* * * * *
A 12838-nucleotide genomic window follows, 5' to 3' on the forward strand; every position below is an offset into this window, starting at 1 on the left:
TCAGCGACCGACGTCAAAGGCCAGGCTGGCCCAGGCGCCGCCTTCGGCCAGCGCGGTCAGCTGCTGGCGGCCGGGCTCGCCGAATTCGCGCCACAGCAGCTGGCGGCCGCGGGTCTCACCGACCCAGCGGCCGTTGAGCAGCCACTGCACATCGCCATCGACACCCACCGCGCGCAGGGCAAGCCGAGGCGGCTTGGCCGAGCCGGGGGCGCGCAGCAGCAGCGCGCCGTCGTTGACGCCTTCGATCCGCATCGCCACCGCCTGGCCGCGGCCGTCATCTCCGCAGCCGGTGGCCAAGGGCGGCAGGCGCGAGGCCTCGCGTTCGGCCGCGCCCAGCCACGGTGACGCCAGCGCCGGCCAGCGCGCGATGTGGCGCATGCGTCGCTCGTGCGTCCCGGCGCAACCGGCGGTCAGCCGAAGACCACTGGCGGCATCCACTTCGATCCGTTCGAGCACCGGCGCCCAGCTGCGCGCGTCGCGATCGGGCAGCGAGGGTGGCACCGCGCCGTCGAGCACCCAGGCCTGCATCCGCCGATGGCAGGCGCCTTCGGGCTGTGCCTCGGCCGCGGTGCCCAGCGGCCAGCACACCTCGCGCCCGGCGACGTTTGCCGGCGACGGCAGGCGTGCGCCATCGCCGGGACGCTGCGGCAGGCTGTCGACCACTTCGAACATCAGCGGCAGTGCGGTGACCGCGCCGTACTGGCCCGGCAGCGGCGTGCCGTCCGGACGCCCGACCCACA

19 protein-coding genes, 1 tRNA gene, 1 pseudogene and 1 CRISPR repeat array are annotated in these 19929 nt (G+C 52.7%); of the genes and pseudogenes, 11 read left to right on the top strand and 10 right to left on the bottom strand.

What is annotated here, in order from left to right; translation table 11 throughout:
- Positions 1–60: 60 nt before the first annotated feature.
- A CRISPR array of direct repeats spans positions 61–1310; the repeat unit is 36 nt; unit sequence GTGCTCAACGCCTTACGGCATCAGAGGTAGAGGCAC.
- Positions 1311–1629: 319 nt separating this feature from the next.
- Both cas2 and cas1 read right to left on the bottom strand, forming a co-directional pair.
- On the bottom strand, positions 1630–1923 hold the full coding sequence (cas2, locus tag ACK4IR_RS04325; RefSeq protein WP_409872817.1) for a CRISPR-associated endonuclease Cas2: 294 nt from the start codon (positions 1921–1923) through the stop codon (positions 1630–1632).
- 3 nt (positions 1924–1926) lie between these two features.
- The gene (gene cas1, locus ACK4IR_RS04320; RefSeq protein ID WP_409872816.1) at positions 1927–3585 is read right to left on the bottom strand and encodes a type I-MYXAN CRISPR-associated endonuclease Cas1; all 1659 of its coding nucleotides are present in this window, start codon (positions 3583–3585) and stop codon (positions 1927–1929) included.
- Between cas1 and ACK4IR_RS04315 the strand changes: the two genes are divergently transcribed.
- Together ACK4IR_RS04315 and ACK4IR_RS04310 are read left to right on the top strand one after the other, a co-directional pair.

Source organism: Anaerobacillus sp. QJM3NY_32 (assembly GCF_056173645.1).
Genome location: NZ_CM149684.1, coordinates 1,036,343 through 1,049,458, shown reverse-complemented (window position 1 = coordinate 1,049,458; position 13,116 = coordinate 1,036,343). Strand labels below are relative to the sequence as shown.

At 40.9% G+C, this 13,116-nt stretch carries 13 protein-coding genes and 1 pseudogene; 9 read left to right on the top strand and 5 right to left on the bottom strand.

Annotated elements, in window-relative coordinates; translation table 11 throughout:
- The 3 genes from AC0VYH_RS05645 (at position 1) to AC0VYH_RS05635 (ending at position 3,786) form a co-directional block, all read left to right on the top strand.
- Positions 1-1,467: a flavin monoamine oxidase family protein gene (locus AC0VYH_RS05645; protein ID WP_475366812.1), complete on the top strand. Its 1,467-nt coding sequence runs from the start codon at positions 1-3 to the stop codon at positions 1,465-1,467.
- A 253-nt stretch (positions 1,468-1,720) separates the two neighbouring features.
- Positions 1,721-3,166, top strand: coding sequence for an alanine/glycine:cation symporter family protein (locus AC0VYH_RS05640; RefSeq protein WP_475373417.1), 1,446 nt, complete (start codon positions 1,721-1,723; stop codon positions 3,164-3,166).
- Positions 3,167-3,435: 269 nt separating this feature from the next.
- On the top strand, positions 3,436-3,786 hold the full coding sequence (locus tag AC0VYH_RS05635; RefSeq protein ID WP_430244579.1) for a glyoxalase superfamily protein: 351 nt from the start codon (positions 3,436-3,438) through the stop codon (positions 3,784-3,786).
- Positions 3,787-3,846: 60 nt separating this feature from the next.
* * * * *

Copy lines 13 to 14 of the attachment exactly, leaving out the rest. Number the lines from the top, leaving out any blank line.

- Together ACK4IR_RS04315 and ACK4IR_RS04310 are read left to right on the top strand one after the other, a co-directional pair.

Source organism: Anaerobacillus sp. QJM3NY_32 (assembly GCF_056173645.1).